California Court: Employer Failed to Follow CFRA Requirements

The California Family Rights Act in most respects mirrors the federal FMLA. These laws have been around for some time now. But their provisions, and the interplay between them and workers' compensation and disability discrimination laws, continue to vex employers. The California Court of Appeal's decision in Faust v. California Portland Cement is a cautionary tale for employers trying to untangle this complex web of laws and regulations.

Faust worked for California Portland Cement as a "lube specialist" at a quarry. He experienced some severe stress and work and filed a worker's compensation claim. He sent in an initial note note in support of a request for leave based on depression. His psych benefits ended. He then sought an extension supported by a note from his chiropractor.

The employer questioned the adequacy of the certificate and attempted to call Faust. His wife told the HR manager that Faust was too stressed to speak with the HR manager, and she could speak with Mrs. Faust, Faust's workers' compensation lawyer, or his chiropractor. The company did not accept these options and terminated Faust's employment after seven weeks of leave. Significantly, the company also did not designate the leave as CFRA/FMLA, or notify Faust of his rights under those laws.

Faust sued for disability discrimination and harassment under the Fair Employment and Housing Act, as well as denial of CFRA leave, interference with the right to take CFRA leave, retaliation, and unfair business practices in violation of California Bus. and Prof. Code section 17200. The trial court granted summary judgment in favor of the company, holding that Faust had engaged in "insubordination" by taking unauthorized leave. The trial court's main point was that Faust did not cooperate with the company's efforts to clarify the bases for his leave.

The Court of Appeal reversed on the CFRA claims. Here are the important issues decided:

1. Interference with CFRA merely requires proof that the employee was entitled to leave and the employer denied the leave. There is no "pretext" or "shifting burdens" analysis normally applicable to discrimination claims.

2. The company's failure to demonstrate it had (1) posted the required notices regarding FMLA/ CFRA leave, and (2) notified Faust of his right to CFRA leave precluded summary judgment against Faust. The CFRA regulations expressly state the employer's failure to give notice precludes the employer from denying leave because the employee failed to give adequate notice.

3. The court would not hold that, as a matter of law, the company was privileged to insist on speaking with Faust directly, rather than his wife, doctor or workers' compensation attorney. This is significant, as employees frequently refer management to "representatives," and employers frequently (and correctly) insist on communication with their own employee. The court said that whether Faust adequately communicated is for the trier of fact (likely a jury made up of 12 employees who may not want to talk with HR.)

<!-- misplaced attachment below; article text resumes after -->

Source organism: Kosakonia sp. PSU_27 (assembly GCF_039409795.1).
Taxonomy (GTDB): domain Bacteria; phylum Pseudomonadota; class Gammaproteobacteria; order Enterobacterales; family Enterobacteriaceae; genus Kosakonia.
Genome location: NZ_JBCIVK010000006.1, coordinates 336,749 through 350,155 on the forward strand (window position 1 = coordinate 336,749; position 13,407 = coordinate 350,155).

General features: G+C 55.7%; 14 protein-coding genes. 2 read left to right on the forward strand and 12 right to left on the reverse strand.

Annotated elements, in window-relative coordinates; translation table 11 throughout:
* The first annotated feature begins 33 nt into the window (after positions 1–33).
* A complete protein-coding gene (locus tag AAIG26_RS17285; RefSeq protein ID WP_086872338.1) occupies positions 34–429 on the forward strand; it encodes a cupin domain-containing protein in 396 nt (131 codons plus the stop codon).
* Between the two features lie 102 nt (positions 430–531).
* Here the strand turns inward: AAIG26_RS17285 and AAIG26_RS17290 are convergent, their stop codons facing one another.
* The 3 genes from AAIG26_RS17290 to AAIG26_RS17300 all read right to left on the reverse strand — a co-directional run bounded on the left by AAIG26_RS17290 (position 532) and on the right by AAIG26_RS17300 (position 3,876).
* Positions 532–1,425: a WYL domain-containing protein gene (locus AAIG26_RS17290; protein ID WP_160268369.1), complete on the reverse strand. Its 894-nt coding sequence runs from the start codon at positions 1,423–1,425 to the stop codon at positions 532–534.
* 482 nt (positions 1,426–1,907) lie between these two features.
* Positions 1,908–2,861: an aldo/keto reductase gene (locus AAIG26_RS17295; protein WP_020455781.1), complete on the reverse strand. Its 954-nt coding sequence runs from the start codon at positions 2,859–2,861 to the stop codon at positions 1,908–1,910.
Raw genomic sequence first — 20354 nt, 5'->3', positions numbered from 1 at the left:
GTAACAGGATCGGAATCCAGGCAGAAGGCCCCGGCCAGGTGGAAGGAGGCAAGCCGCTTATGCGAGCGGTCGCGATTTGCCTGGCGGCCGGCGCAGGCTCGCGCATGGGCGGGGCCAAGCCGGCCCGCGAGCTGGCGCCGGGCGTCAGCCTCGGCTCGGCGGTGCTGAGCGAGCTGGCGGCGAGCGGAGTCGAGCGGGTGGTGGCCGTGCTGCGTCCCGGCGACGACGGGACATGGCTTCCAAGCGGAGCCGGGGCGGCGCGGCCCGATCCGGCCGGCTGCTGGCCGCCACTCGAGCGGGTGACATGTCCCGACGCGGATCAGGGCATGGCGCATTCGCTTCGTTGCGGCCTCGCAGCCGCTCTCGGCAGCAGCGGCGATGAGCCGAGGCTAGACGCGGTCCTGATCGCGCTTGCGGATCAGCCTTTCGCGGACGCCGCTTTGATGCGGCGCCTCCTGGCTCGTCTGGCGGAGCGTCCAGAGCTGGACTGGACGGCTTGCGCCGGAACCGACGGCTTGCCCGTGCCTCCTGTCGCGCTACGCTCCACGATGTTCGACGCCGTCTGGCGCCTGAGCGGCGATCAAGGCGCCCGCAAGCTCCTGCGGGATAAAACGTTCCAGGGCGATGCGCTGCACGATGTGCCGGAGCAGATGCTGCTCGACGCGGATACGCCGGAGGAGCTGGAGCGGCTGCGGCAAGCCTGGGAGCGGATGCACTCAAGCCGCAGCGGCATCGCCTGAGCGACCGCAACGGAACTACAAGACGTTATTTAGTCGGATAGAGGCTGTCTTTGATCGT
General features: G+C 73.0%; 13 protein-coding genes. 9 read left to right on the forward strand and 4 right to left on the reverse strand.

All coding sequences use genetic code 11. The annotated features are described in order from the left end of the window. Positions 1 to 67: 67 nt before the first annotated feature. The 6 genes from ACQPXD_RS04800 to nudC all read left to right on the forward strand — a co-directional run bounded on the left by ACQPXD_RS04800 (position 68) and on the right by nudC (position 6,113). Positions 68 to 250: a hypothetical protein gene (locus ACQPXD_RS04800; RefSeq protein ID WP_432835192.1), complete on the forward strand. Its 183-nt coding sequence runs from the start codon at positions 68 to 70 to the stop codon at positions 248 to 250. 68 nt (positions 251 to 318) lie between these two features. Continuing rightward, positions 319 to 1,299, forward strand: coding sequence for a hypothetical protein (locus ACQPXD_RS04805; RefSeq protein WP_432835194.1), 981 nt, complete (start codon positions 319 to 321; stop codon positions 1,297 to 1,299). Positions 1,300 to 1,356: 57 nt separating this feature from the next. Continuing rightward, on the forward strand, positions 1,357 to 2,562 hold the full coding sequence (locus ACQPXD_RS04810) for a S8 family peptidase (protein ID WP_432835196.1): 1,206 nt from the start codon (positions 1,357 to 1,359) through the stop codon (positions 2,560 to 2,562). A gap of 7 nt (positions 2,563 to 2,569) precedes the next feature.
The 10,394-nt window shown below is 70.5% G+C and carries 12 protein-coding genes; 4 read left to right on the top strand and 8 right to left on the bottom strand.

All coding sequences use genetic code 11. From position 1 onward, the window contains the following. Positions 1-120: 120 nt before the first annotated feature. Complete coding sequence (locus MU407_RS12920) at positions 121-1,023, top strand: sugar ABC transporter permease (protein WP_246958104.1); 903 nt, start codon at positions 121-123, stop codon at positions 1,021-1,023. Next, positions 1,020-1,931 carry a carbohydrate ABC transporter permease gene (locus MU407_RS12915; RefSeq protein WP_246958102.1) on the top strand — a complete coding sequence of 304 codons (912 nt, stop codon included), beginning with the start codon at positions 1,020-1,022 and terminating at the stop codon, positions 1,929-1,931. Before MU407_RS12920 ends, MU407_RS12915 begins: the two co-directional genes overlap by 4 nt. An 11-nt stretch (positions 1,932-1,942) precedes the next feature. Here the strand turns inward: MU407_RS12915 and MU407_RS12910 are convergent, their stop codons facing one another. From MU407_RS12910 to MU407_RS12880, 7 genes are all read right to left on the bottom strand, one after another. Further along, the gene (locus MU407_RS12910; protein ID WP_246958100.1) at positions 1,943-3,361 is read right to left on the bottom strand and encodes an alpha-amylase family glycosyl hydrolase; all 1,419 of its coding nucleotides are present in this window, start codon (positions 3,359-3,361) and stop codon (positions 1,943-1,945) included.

4. The chiropractor's note, while perhaps not adequate to constitute a medical certification, was more than sufficient to put the employer on notice that it should look further into whether the leave qualified under CFRA. The court then said that the company's efforts were insufficient because it did not seek out Faust's designated representatives, and that the company failed to give Faust notice of leave anyway.

5. The retaliation claim survived because the company's legitimate business reason was undermined by the fact that the company would not communicate with any of Faust's representatives, "particularly" his workers' compensation attorney. The court said that this failure was sufficient to permit a trial on whether the discharge was in retaliation for Faust's taking a protected leave.

6. The wrongful termination in violation of public policy claim survived because the CFRA claim survived. But the court noted in a footnote that Faust's reporting co-worker misconduct would not support that wrongful termination claim. That footnote will come in handy for employers in other contexts.

7. The court finally allowed the FEHA disability discrimination claim to proceed. With little analysis, the court relied on Faust's discrediting the company's legitimate business reason for discharging him, as discussed above.

It is always much easier to analyze these issues in hindsight. The company did try to assess Faust's entitlement to leave, and Faust did not fully cooperate. But, as this decision makes clear, the law places most of the burden on the employer to ferret out whether employees are entitled to protected leave. So, the decision might have come out better for the employer if it had (1) taken into account Faust's initial claim of a mental disability when refusing to deal with the "representatives" and (2) provided notice of CFRA leave at the outset of Faust's leave.